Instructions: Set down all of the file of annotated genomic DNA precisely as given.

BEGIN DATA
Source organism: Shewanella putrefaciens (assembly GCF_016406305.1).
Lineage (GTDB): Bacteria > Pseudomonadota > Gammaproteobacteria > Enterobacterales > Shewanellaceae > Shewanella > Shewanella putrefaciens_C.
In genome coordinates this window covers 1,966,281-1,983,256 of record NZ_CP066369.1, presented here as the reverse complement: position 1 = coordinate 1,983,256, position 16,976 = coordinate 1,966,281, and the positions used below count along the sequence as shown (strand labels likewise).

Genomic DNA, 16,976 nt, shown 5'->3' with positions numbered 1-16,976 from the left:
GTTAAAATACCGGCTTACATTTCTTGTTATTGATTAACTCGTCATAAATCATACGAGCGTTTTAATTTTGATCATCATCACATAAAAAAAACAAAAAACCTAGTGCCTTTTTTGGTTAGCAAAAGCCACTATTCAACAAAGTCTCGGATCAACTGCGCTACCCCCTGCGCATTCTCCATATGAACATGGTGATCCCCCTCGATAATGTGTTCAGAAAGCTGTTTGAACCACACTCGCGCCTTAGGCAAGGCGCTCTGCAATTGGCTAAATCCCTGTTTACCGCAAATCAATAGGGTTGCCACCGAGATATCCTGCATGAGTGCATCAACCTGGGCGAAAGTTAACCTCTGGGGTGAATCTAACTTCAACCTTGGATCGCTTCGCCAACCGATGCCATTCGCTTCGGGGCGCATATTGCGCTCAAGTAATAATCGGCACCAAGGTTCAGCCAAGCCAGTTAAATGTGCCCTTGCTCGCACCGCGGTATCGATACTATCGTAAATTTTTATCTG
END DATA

Source organism: Shewanella putrefaciens (assembly GCF_016406305.1).
Lineage (GTDB): Bacteria > Pseudomonadota > Gammaproteobacteria > Enterobacterales > Shewanellaceae > Shewanella > Shewanella putrefaciens_C.
In genome coordinates this window covers 1,966,281-1,983,256 of record NZ_CP066369.1, presented here as the reverse complement: position 1 = coordinate 1,983,256, position 16,976 = coordinate 1,966,281, and the positions used below count along the sequence as shown (strand labels likewise).

Genomic DNA, 16,976 nt, shown 5'->3' with positions numbered 1-16,976 from the left:
GTTAAAATACCGGCTTACATTTCTTGTTATTGATTAACTCGTCATAAATCATACGAGCGTTTTAATTTTGATCATCATCACATAAAAAAAACAAAAAACCTAGTGCCTTTTTTGGTTAGCAAAAGCCACTATTCAACAAAGTCTCGGATCAACTGCGCTACCCCCTGCGCATTCTCCATATGAACATGGTGATCCCCCTCGATAATGTGTTCAGAAAGCTGTTTGAACCACACTCGCGCCTTAGGCAAGGCGCTCTGCAATTGGCTAAATCCCTGTTTACCGCAAATCAATAGGGTTGCCACCGAGATATCCTGCATGAGTGCATCAACCTGGGCGAAAGTTAACCTCTGGGGTGAATCTAACTTCAACCTTGGATCGCTTCGCCAACCGATGCCATTCGCTTCGGGGCGCATATTGCGCTCAAGTAATAATCGGCACCAAGGTTCAGCCAAGCCAGTTAAATGTGCCCTTGCTCGCACCGCGGTATCGATACTATCGTAAATTTTTATCTG